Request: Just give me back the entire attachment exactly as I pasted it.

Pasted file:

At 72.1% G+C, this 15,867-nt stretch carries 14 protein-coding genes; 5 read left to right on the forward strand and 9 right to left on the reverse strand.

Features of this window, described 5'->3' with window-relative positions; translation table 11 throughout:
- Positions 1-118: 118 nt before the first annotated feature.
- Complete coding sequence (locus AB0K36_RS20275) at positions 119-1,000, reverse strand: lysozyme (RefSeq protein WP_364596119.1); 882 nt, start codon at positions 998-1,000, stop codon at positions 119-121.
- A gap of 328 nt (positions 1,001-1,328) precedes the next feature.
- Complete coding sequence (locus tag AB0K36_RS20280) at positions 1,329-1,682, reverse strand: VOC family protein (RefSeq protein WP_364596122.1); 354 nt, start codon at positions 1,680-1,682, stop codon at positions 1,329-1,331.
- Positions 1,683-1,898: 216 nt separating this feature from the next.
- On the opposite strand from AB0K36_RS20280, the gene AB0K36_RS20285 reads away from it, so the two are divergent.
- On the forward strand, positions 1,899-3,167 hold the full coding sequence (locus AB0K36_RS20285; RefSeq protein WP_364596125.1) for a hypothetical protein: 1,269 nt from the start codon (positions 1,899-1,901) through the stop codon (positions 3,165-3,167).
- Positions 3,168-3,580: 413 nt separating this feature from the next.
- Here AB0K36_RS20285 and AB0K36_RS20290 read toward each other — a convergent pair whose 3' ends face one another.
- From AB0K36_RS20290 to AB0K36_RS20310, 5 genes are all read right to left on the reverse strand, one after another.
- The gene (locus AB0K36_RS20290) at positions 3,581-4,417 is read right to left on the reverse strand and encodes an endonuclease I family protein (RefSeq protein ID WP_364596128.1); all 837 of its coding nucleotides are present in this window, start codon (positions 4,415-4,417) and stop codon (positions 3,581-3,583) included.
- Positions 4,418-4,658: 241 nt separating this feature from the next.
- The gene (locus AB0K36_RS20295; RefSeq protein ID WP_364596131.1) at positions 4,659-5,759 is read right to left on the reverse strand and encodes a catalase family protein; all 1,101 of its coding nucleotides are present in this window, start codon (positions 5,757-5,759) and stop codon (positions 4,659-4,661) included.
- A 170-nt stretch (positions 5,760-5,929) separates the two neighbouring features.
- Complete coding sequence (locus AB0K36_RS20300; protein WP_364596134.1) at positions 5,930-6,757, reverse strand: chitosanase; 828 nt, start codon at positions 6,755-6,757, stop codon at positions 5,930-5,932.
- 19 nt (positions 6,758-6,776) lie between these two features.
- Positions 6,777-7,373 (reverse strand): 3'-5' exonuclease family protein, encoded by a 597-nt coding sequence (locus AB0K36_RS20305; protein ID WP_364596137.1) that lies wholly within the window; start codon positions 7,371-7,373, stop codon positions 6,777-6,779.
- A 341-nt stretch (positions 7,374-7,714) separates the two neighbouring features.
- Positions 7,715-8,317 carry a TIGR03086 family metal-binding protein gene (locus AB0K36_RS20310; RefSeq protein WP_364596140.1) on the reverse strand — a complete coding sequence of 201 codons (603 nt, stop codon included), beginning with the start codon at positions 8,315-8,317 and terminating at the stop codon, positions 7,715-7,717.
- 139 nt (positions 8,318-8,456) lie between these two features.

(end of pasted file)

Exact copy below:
At 72.1% G+C, this 15,867-nt stretch carries 14 protein-coding genes; 5 read left to right on the forward strand and 9 right to left on the reverse strand.

Features of this window, described 5'->3' with window-relative positions; translation table 11 throughout:
- Positions 1-118: 118 nt before the first annotated feature.
- Complete coding sequence (locus AB0K36_RS20275) at positions 119-1,000, reverse strand: lysozyme (RefSeq protein WP_364596119.1); 882 nt, start codon at positions 998-1,000, stop codon at positions 119-121.
- A gap of 328 nt (positions 1,001-1,328) precedes the next feature.
- Complete coding sequence (locus tag AB0K36_RS20280) at positions 1,329-1,682, reverse strand: VOC family protein (RefSeq protein WP_364596122.1); 354 nt, start codon at positions 1,680-1,682, stop codon at positions 1,329-1,331.
- Positions 1,683-1,898: 216 nt separating this feature from the next.
- On the opposite strand from AB0K36_RS20280, the gene AB0K36_RS20285 reads away from it, so the two are divergent.
- On the forward strand, positions 1,899-3,167 hold the full coding sequence (locus AB0K36_RS20285; RefSeq protein WP_364596125.1) for a hypothetical protein: 1,269 nt from the start codon (positions 1,899-1,901) through the stop codon (positions 3,165-3,167).
- Positions 3,168-3,580: 413 nt separating this feature from the next.
- Here AB0K36_RS20285 and AB0K36_RS20290 read toward each other — a convergent pair whose 3' ends face one another.
- From AB0K36_RS20290 to AB0K36_RS20310, 5 genes are all read right to left on the reverse strand, one after another.
- The gene (locus AB0K36_RS20290) at positions 3,581-4,417 is read right to left on the reverse strand and encodes an endonuclease I family protein (RefSeq protein ID WP_364596128.1); all 837 of its coding nucleotides are present in this window, start codon (positions 4,415-4,417) and stop codon (positions 3,581-3,583) included.
- Positions 4,418-4,658: 241 nt separating this feature from the next.
- The gene (locus AB0K36_RS20295; RefSeq protein ID WP_364596131.1) at positions 4,659-5,759 is read right to left on the reverse strand and encodes a catalase family protein; all 1,101 of its coding nucleotides are present in this window, start codon (positions 5,757-5,759) and stop codon (positions 4,659-4,661) included.
- A 170-nt stretch (positions 5,760-5,929) separates the two neighbouring features.
- Complete coding sequence (locus AB0K36_RS20300; protein WP_364596134.1) at positions 5,930-6,757, reverse strand: chitosanase; 828 nt, start codon at positions 6,755-6,757, stop codon at positions 5,930-5,932.
- 19 nt (positions 6,758-6,776) lie between these two features.
- Positions 6,777-7,373 (reverse strand): 3'-5' exonuclease family protein, encoded by a 597-nt coding sequence (locus AB0K36_RS20305; protein ID WP_364596137.1) that lies wholly within the window; start codon positions 7,371-7,373, stop codon positions 6,777-6,779.
- A 341-nt stretch (positions 7,374-7,714) separates the two neighbouring features.
- Positions 7,715-8,317 carry a TIGR03086 family metal-binding protein gene (locus AB0K36_RS20310; RefSeq protein WP_364596140.1) on the reverse strand — a complete coding sequence of 201 codons (603 nt, stop codon included), beginning with the start codon at positions 8,315-8,317 and terminating at the stop codon, positions 7,715-7,717.
- 139 nt (positions 8,318-8,456) lie between these two features.